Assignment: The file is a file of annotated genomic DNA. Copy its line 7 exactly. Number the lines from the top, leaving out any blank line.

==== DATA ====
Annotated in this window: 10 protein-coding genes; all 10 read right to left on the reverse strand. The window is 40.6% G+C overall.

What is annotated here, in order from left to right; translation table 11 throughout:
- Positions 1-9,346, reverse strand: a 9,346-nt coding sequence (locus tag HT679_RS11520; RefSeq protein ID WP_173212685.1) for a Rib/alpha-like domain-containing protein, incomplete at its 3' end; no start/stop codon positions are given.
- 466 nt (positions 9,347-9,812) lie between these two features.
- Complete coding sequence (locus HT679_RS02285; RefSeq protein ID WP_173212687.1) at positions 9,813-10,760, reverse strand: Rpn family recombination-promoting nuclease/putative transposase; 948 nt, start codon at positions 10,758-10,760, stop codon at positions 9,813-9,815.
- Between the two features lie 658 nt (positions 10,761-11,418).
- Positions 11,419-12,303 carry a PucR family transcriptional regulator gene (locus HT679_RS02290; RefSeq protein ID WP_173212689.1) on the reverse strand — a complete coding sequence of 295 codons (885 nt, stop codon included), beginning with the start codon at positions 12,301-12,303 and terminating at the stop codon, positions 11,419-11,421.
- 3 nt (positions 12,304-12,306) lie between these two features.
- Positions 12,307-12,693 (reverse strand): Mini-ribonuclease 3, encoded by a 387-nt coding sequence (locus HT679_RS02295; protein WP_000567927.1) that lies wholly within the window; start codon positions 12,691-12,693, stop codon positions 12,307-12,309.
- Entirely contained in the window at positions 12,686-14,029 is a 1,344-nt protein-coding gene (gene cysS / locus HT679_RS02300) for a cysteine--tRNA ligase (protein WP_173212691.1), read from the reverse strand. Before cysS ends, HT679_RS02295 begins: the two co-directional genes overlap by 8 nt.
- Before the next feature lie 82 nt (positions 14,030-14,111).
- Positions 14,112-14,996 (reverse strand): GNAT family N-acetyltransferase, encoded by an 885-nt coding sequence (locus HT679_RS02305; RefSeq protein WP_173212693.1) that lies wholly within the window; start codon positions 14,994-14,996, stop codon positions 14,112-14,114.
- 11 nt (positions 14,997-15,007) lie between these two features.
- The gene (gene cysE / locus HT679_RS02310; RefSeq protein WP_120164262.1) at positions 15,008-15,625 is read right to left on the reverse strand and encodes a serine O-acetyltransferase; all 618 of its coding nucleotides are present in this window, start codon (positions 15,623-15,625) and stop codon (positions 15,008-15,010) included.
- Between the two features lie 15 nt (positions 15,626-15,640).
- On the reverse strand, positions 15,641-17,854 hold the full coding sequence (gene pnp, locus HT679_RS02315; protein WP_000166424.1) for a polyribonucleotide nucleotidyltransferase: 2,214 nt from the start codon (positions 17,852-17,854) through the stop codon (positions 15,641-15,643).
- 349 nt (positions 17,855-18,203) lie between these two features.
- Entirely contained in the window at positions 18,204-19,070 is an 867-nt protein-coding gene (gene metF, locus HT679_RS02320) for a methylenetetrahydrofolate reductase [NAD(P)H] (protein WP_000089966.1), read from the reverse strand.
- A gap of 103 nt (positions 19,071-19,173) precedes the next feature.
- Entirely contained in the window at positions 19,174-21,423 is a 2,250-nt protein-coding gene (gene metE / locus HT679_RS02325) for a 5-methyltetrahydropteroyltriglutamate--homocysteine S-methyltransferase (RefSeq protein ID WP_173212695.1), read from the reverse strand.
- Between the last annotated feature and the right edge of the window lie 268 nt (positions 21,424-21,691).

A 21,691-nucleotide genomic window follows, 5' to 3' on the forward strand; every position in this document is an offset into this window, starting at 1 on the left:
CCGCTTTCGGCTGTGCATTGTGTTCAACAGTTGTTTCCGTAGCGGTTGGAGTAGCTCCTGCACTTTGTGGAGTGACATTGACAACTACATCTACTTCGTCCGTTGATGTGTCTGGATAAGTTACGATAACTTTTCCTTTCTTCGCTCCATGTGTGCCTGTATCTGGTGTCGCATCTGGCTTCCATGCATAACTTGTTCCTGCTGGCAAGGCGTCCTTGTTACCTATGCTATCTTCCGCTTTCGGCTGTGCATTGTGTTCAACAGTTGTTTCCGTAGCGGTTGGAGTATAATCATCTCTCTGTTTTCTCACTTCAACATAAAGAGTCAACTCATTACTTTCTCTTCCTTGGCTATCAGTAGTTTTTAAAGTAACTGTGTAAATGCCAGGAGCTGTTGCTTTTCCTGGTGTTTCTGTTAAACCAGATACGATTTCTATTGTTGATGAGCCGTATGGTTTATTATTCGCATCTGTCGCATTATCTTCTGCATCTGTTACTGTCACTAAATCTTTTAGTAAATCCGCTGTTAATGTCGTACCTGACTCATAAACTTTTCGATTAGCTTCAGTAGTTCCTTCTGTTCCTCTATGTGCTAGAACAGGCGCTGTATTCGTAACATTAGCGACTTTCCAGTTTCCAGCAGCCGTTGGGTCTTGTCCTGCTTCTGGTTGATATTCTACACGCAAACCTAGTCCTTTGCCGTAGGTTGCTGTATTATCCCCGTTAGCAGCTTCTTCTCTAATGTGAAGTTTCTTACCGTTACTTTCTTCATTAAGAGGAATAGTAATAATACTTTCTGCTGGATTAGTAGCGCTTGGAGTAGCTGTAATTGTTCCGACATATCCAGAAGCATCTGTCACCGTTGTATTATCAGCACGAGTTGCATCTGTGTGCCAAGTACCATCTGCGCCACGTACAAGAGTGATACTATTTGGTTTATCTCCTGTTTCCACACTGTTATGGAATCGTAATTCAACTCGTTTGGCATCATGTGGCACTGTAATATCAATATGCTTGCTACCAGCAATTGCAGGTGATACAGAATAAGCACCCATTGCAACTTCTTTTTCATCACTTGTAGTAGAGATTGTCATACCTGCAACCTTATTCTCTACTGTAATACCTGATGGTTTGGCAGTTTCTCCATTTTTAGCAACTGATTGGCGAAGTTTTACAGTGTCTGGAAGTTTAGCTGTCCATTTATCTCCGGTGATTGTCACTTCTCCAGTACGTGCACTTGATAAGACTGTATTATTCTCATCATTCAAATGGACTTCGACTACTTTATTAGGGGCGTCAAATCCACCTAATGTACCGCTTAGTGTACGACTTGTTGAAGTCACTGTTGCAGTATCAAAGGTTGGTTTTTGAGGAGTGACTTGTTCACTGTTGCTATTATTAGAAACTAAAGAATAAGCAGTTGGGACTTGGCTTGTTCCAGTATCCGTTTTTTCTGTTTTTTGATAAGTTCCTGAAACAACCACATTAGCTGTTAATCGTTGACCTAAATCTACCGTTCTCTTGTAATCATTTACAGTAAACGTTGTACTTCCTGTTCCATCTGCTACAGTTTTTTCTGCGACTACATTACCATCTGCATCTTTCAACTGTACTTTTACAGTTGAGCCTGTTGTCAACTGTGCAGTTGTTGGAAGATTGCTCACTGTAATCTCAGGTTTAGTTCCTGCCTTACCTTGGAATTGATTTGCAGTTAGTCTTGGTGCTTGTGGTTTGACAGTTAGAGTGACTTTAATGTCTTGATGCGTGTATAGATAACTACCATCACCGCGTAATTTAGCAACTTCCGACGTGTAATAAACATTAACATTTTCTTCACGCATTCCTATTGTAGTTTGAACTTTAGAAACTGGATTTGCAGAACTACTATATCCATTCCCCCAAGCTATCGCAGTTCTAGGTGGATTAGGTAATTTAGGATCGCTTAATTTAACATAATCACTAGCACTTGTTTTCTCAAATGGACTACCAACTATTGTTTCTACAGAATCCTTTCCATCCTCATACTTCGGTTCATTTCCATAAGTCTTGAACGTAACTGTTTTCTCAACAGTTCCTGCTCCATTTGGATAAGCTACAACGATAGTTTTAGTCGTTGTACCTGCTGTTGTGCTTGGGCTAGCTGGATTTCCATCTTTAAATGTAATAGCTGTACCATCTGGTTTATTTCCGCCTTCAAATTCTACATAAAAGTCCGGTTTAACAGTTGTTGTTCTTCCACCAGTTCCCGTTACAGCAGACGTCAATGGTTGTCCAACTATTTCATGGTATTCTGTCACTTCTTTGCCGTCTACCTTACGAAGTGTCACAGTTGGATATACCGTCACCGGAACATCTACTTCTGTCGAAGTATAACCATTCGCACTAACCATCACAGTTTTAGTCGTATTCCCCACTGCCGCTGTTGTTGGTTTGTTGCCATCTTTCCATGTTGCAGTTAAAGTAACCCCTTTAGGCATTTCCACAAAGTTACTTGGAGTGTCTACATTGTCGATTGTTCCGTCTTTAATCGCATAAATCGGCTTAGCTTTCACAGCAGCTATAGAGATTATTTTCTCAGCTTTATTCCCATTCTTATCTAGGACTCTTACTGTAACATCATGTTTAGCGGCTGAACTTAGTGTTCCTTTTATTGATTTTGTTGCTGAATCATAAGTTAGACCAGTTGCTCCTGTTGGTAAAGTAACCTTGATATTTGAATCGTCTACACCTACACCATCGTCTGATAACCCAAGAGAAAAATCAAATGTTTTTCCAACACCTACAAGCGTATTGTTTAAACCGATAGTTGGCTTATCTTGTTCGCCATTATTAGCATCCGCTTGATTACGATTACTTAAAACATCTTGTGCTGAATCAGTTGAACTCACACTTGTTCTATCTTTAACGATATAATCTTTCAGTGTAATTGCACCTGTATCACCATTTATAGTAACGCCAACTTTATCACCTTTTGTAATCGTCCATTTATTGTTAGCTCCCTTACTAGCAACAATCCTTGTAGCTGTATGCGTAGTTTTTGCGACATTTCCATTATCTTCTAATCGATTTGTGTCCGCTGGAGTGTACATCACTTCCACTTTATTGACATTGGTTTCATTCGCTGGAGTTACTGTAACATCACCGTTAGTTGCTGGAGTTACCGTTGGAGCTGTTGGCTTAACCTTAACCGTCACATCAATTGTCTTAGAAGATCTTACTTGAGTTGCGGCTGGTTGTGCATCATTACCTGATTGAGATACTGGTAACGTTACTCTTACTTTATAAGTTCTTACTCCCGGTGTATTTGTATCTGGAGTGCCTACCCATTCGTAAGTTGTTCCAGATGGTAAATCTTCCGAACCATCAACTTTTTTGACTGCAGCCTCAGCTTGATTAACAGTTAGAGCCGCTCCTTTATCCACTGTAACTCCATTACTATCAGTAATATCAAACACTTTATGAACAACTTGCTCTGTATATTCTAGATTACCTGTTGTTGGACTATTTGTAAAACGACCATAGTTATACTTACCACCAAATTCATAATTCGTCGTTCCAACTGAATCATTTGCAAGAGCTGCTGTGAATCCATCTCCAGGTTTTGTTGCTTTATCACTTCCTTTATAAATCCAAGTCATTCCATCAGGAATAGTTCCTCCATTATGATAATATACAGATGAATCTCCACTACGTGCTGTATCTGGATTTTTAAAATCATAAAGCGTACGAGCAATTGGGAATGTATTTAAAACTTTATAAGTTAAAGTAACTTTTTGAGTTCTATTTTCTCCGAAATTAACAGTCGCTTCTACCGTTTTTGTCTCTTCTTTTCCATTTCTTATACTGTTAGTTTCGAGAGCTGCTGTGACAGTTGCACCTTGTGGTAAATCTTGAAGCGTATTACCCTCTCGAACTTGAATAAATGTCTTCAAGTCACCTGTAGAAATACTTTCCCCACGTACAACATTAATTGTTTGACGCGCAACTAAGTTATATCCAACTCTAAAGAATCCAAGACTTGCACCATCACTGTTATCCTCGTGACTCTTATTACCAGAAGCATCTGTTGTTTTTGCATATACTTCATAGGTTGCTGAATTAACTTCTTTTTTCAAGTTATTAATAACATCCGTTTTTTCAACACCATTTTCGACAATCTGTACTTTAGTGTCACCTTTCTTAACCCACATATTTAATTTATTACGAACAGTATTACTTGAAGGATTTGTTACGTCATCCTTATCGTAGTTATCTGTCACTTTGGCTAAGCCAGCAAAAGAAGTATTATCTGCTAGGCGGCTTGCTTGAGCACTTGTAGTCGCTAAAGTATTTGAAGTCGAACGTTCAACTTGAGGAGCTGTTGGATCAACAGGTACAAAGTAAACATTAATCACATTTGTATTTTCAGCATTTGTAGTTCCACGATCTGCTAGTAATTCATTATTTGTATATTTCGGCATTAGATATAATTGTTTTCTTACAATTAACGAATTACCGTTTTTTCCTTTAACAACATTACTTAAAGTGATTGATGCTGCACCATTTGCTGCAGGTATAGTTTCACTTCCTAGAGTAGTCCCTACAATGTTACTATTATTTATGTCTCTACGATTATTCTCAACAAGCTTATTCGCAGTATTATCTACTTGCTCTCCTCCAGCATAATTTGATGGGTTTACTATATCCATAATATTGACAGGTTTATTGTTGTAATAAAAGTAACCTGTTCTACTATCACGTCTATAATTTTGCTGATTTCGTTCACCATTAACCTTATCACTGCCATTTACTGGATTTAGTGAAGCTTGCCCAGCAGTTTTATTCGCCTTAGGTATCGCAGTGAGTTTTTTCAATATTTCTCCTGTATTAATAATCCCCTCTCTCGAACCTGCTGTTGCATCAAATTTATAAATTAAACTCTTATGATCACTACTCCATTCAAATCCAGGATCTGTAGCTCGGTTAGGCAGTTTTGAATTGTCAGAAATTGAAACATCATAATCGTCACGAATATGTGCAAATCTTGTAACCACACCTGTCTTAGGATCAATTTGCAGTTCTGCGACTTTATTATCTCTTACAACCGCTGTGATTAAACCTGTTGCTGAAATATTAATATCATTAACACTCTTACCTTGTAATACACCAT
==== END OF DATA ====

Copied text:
- Positions 11,419-12,303 carry a PucR family transcriptional regulator gene (locus HT679_RS02290; RefSeq protein ID WP_173212689.1) on the reverse strand — a complete coding sequence of 295 codons (885 nt, stop codon included), beginning with the start codon at positions 12,301-12,303 and terminating at the stop codon, positions 11,419-11,421.